This service also protects me against identity theft by accepting my monthly subscription payments with iTunes and STEAM cards that I purchase with cash at my local Wal Mart.

    You can never be too careful!

  5. Sorry that handle is already taken. Silver badge

    Huh?

    I thought scammers targetting previous scam victims was common. They've already proven their gullibility, and you know they're probably even more desperate now.

  6. Mark 85 Silver badge

    No matter how many times government agencies issue reminders to the public that they don't send official notifications out via unsolicited emails, such scams have long been a reliable way for scammers to net victims.

    And people still fall for the phone call from Microsoft... <sigh>

    1. Alan Brown Silver badge

      "And people still fall for the phone call from Microsoft... <sigh>"

      When those calls hit $orkplace, people forward them to the helldesk.

      We have fun stringing them along for a while, whilst reading back responses from a VMS console.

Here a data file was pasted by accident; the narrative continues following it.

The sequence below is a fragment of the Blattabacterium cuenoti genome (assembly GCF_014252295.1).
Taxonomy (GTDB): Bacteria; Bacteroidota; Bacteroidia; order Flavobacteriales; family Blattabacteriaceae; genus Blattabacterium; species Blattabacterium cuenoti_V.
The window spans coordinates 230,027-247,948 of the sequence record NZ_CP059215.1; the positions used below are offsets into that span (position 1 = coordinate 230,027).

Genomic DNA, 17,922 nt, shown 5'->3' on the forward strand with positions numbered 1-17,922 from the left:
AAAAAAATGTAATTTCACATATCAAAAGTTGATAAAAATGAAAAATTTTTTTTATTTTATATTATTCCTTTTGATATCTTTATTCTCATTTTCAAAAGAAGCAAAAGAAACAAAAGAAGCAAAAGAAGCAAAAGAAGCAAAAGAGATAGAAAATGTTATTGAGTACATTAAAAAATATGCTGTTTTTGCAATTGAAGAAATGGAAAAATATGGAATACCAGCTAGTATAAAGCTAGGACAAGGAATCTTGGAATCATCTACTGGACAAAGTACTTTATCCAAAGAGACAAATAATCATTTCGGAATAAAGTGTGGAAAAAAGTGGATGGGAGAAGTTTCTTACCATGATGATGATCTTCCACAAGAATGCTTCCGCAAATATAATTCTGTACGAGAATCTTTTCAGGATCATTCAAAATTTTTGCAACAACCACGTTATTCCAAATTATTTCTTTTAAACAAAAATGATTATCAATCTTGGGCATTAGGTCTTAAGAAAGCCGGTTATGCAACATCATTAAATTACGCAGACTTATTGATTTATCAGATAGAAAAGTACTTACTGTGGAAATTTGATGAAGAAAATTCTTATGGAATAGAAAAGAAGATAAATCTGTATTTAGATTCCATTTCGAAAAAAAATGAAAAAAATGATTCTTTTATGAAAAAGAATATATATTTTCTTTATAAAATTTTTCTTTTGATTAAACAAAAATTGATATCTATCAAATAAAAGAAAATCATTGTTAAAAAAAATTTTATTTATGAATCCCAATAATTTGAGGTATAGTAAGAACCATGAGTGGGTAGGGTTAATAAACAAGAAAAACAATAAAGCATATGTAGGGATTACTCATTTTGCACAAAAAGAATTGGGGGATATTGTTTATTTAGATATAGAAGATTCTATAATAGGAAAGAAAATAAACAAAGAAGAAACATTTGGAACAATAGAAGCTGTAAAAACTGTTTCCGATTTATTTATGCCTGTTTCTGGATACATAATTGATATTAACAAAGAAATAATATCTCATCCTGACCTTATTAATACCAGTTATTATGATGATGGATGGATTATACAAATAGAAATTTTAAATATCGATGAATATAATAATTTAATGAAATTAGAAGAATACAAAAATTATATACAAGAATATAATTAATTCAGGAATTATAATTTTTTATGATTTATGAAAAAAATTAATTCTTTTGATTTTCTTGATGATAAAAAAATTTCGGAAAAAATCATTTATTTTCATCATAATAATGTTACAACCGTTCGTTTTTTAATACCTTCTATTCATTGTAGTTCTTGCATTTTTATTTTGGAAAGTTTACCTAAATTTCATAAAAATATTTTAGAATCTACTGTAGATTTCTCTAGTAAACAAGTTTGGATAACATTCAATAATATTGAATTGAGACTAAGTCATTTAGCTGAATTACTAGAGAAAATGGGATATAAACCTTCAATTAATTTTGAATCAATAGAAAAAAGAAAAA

7. Anonymous Coward
    Anonymous Coward

    Self Selecting

    The typical scam email I receive with obligatory mention of Nigeria, misspellings, poor grammar and unbelievable scenario and payoff seems designed to weed out all but the stupidest people. It really must be pretty efficient: if someone actually replies, you know you've got a live one.

    1. JimboSmith Silver badge

      Re: Self Selecting

      Not always, I love reading 419eaterdotcom

  8. Oengus Silver badge
    Facepalm

    Natural selection

    The list of respondents would be enormously valuable because these people are the ones who didn't learn from their first experience so the likelihood of being able to extract money from them is very high. Some people just never learn.